A new Pew study published this week suggests teenagers are more aware of the drawbacks of smartphones than you might think — and quite a few of them are actively taking steps to police their own usage.
If you’re the parent of a teenager, you’re the parent of someone who’s had smartphones and internet-connected devices available for probably their entire conscious lives. It seems like my generation and the one after it are perpetually focused on the bright allure of their pocket screens, to the detriment of in-person experiences and social skills. A previous Pew study from earlier this year said 95 percent of teenagers have access to a smartphone, and 45 percent report being online almost constantly.
But the Pew study suggests teenagers are perfectly aware that their usage is extreme. When asked, 54 percent of the teenage respondents said they spent too much time on their cellphones, with 41 percent saying the same of social media. Furthermore, 52 and 57 percent said they’ve voluntarily cut back on their time spent on each, respectively.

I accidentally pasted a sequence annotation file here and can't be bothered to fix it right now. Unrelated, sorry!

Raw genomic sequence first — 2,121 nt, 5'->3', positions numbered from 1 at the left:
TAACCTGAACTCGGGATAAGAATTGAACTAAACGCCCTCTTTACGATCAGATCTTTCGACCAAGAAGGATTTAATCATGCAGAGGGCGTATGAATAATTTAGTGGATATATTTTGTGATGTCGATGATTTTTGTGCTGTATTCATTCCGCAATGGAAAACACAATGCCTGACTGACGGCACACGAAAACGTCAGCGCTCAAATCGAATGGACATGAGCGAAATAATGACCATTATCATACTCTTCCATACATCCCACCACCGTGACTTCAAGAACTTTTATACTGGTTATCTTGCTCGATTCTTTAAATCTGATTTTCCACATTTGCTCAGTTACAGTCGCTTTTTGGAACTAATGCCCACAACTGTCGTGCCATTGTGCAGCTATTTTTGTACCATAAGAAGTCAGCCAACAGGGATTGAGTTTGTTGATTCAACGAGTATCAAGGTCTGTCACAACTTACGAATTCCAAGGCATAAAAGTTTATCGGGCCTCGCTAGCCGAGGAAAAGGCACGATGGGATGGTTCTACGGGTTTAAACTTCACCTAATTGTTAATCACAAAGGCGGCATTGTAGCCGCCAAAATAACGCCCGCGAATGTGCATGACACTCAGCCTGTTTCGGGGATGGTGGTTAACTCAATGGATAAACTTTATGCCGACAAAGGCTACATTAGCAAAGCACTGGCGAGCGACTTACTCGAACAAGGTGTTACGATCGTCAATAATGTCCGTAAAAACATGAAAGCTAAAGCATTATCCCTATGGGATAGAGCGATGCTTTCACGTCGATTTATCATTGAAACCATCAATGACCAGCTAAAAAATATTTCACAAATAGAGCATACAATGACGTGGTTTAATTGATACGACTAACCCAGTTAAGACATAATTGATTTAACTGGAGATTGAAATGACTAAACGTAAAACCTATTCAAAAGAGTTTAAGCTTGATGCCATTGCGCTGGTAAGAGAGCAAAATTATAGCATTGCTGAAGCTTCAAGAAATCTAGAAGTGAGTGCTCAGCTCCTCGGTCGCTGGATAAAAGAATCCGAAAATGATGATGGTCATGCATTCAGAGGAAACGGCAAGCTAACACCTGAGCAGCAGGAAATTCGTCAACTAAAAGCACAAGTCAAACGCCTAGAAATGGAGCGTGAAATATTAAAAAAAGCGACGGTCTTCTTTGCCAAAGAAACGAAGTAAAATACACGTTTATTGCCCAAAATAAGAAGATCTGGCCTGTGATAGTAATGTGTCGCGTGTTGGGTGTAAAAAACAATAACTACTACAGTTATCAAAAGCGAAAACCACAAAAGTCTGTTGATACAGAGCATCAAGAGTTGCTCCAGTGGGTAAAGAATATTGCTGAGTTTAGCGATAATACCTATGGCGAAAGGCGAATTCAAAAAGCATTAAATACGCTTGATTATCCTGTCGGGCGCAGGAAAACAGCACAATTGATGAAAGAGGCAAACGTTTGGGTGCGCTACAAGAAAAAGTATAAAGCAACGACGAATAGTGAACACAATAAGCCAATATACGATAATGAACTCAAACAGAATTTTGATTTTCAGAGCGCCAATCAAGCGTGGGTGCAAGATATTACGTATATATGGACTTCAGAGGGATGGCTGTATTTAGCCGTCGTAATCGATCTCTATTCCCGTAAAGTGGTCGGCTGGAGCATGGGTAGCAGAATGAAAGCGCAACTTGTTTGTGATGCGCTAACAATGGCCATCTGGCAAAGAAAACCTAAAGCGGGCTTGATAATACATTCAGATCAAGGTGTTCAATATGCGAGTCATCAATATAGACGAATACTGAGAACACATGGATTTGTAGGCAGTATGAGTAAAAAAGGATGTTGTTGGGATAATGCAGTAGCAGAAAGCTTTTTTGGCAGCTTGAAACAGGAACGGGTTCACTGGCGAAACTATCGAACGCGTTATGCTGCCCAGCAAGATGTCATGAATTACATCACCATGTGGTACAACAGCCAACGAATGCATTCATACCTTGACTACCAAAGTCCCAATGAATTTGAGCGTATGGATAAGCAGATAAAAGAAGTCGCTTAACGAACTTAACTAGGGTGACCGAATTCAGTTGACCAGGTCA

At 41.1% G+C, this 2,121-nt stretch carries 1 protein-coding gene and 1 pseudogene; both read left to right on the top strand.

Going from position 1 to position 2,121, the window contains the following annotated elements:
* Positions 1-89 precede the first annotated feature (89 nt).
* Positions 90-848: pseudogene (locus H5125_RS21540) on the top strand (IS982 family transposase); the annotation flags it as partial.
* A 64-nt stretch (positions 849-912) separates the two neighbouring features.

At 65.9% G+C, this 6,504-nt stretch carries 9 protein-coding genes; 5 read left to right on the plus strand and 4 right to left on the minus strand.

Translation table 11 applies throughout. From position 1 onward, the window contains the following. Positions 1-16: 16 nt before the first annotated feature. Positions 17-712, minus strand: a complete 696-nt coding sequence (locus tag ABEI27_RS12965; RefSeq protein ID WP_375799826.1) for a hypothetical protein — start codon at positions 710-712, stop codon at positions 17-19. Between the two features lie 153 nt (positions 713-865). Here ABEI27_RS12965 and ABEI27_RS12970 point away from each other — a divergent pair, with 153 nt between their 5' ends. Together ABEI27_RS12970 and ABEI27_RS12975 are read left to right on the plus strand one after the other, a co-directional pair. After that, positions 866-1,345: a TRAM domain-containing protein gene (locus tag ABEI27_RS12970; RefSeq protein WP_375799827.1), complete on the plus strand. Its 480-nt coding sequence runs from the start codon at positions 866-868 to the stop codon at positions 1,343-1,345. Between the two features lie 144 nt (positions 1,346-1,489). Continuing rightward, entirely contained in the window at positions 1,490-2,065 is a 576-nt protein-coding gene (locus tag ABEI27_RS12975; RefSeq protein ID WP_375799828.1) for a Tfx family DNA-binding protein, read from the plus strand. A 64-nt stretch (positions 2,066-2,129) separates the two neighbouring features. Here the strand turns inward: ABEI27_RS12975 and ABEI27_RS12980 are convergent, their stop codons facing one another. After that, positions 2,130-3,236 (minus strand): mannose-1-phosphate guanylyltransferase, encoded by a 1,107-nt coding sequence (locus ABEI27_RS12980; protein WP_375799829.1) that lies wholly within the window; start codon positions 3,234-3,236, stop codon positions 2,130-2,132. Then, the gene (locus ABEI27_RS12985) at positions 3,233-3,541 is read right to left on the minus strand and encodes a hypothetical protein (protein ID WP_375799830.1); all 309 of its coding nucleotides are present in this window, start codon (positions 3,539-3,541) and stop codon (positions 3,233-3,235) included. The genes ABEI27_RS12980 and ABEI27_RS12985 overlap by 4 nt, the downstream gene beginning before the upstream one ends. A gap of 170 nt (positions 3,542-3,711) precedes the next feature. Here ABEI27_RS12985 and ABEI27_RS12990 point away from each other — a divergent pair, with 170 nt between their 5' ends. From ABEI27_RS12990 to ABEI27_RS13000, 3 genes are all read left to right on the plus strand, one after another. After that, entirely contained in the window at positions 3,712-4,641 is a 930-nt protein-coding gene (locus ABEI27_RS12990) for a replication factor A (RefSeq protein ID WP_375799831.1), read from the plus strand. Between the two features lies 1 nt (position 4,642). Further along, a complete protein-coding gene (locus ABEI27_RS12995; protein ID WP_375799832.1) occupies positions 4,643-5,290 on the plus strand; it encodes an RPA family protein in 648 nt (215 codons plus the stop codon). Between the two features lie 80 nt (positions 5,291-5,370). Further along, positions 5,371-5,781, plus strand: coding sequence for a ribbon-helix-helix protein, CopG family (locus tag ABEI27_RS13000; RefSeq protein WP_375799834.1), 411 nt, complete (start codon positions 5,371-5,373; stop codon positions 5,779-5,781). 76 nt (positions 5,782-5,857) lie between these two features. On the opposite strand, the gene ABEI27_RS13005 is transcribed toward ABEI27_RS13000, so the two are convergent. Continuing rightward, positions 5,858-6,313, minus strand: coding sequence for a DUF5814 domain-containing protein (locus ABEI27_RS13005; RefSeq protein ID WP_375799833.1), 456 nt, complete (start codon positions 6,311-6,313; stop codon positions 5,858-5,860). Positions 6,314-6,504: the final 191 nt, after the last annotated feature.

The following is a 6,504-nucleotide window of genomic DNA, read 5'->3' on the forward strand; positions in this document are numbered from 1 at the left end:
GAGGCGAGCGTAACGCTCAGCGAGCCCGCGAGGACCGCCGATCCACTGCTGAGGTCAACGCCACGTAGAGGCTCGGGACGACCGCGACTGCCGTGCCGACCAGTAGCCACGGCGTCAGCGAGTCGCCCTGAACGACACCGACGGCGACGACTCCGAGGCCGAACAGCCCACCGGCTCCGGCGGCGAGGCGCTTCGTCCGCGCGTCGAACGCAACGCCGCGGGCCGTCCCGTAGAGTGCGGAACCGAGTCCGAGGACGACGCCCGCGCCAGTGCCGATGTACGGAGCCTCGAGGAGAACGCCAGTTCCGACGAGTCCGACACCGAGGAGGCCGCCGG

There’s plenty to be worried about when it comes to near constant internet use among teens. For starters, research and surveys show social media — Snapchat and Instagram in particular — can have a terrible effect on their self-esteem. They’re regularly targeted as a prime audience by those same social media companies, who serve them into that risky, pressure-filled environment on a plate. Teens who consume digital media frequently display increased symptoms of ADHD, and even those who don’t are sometimes struck by the desire to reform their faces into the impossible proportions of an AR filter.
And it’s not easy to disentangle yourself from that world, either. When asked, the teens told Pew they feel “anxious,” “lonely,” and “upset” when they didn’t have their cell phones, with girls being consistently more likely to feel that way than guys.
But Pew’s research indicates that teens are probably just as worried about it as their parents are, and that they aren’t the only ones who have a problem. While 72 percent of parents said their teens were at least sometimes too distracted from in-person discussion by their cell phones, 51 percent of teens said the same thing about their parents.